This section explains how our rights and title to our territory have been systematically and wrongfully denied by Europeans over time. Then, it shows the current trends of infringement in Canada today.
COLONIAL INFRINGEMENT AND INTRUSION
During British colonization, many European structures and ways of life began to be imposed upon Indigenous people. In terms of Mi’gmaq rights and title to land, the most serious action was the Crown’s assertion that it, and not the original inhabitants, held sovereignty over the lands that the British were occupying and settling whenever and wherever they wanted to. Their false assertion is the main reason that the Gespe’gewa’gi claims process is being pursued ~ to reclaim sovereignty over our rightful territory.
Another example of colonial policies was the Crown’s leasing out of riverbeds in our territory to third parties. Yet another was when representatives of the Crown allowed British settlers to move onto, clear and plant lands that were previously held by Mi’gmaq for our traditional purposes such as gathering, harvesting and hunting.
In these early times, no agreements for taking our land were ever negotiated with the Mi’gmaq. We have never surrendered or ceded any of our land, then or now, with or without compensation for it.
History proves that Mi’gmaq living in the district of Gespe’gewa’gi and elsewhere in the Mi’gmaq Nation voluntarily entered into formal peace and friendship treaties with the Crown during the colonial period. These treaties are discussed in detail in other parts of our site.
These eighteenth-century treaties were primarily meant to:
- maintain peace between the original inhabitants and the British intruders
- firm up Mi’gmaq alliances against the French.
These treaties were never about surrendering title or rights to our land.
INFRINGMENT AFTER CONFEDERATION
The Mi’gmaq Nation’s ability to exercise self-determination within our territory has been restricted by government legislation, regulations, and policies which have supported and tolerated intrusion on Mi’gmaq lands. This has been at both the Federal and provincial government levels. The encroachment includes ceding our land and our resources to private interests and granting so-called “land titles” to Euro-Canadian settlers in our territory without having any right to do so.
After confederation, the new nation of Canada continued to intrude on territories belonging to Indigenous nations. Canadian history is full of examples of such activities. For example,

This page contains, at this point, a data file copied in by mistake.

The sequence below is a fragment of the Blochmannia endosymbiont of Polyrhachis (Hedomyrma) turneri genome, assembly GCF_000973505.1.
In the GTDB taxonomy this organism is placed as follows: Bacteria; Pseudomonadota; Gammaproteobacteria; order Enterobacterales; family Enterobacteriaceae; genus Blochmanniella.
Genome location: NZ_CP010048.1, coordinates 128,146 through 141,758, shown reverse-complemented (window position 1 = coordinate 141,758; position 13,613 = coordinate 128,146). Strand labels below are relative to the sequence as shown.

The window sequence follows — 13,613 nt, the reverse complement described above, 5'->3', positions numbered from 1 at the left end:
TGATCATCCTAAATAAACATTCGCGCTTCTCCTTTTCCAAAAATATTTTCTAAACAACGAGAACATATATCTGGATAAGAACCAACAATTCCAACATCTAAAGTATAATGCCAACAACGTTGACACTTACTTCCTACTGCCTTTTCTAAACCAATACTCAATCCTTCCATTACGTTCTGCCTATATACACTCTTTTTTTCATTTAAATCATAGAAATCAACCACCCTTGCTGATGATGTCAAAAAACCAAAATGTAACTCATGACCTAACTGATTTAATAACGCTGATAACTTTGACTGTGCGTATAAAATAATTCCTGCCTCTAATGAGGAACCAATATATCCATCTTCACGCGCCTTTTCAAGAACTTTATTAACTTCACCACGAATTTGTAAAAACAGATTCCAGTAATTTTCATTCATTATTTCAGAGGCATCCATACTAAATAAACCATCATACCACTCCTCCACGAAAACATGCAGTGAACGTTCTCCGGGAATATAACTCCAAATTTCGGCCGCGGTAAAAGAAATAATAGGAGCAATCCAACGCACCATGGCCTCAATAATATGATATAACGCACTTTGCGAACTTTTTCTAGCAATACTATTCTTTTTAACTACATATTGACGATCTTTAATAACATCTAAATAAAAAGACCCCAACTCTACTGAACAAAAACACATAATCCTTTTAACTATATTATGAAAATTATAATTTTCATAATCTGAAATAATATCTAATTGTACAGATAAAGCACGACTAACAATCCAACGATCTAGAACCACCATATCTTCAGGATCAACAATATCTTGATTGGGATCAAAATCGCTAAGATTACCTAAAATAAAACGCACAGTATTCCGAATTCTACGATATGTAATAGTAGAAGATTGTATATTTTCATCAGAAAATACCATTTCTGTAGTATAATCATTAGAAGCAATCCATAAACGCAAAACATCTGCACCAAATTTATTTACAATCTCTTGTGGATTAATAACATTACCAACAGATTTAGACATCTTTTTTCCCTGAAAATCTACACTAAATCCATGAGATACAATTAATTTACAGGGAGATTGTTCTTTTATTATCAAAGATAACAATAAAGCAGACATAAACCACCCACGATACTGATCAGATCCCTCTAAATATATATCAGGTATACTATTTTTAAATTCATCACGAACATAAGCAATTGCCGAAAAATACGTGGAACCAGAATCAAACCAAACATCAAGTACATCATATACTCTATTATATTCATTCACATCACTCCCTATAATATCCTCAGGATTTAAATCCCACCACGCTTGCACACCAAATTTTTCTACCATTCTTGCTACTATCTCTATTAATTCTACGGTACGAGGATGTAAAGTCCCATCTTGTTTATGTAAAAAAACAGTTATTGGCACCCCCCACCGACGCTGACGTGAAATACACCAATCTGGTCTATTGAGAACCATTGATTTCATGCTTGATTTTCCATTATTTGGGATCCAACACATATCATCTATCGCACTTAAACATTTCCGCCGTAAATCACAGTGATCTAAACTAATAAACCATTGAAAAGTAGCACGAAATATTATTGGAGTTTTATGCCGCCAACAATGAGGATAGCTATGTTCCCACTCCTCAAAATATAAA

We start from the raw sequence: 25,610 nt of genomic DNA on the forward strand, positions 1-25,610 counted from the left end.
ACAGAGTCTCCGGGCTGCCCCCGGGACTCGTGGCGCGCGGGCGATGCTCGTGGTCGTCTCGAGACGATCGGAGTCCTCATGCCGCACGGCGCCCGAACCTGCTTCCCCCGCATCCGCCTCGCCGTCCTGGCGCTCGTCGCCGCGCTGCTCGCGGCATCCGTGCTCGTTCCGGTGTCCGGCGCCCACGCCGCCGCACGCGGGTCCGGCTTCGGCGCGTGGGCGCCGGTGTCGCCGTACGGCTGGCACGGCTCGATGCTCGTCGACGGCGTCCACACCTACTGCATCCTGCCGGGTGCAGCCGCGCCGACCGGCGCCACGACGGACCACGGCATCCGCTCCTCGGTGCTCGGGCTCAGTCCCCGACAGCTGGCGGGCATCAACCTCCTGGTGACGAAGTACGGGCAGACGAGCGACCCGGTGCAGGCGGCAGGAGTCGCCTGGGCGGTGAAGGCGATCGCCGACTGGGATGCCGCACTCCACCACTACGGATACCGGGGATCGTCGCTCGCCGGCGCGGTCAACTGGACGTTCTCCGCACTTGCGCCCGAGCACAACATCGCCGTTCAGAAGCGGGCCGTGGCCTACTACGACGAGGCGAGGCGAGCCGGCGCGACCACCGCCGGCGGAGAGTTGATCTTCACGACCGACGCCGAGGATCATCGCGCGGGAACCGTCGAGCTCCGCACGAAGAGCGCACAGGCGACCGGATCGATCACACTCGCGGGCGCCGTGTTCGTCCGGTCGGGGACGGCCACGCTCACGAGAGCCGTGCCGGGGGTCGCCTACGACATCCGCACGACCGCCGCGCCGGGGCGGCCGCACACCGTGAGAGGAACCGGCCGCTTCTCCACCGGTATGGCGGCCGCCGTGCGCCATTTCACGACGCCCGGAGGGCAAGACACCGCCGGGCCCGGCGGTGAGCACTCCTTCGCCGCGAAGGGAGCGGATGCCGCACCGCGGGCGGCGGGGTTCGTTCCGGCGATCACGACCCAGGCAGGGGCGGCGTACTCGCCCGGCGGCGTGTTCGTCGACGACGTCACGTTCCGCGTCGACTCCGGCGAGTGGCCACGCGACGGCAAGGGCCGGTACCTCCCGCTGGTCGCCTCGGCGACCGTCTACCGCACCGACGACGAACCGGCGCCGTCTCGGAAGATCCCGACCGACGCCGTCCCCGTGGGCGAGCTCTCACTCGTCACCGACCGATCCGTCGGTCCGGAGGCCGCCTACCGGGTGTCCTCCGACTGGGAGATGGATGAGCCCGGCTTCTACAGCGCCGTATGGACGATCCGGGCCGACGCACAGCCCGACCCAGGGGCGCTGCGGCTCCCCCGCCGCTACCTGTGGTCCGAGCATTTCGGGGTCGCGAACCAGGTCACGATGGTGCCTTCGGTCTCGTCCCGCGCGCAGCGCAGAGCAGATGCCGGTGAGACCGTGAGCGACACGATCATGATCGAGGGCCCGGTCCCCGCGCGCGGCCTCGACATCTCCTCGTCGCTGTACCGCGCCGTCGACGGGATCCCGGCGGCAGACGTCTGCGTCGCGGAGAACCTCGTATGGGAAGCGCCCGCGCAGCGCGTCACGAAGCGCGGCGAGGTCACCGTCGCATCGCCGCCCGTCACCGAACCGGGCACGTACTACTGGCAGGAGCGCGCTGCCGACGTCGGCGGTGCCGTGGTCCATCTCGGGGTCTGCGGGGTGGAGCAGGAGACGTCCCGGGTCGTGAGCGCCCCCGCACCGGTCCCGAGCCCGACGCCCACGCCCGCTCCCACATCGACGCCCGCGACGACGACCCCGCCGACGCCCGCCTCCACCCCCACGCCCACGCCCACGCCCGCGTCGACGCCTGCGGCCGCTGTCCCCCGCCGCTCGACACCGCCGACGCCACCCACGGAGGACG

- The Reserve System, first established by the legislature of Lower Canada in 1853, was incorporated into the first version of the Indian Act.
- The enactment in 1876 of the Indian Act is considered a serious invasive action by Canada against Aboriginal rights and self-governance of First Nations.
Over the years, and up to now, Mi’gmaq lands and resources have been exploited. The Mi’gmaq Nation’s ability to exercise self-determination within its territory has been restricted by Canadian and provincial government legislation, regulations, and policies which have supported and tolerated encroachment on Mi’gmaq lands.
Today, both federal and provincial governments have allowed others to take advantage of our wind energy, oil, gas, forestry and other resources without proper accommodation or consultation with the Mi’gmaq Nation.
Mi’gmaq sovereignty over lands has never been surrendered, ceded or lost to the Crown, either voluntarily or by force.
Centuries ago, the Crown presumed that it had some right to stake claims to our land and then to transfer those claims among themselves. This was all without the Mi’gmaq people’s involvement or agreement.
This same Euro-centric notion of sovereignty over our land continues today to direct both government policies and actions of private industry. The Mi’gmaq Nation’s rights within our traditional lands have been significantly restricted by these policies that support and tolerate continued interference with our goals of self-determination.
Read the Indian Act in its current version.
Read more about infringement of Mi’gmaq rights and title in in our Statement of Claim, Nm’tginen, in your choice of Mi’gmaq, English, or French.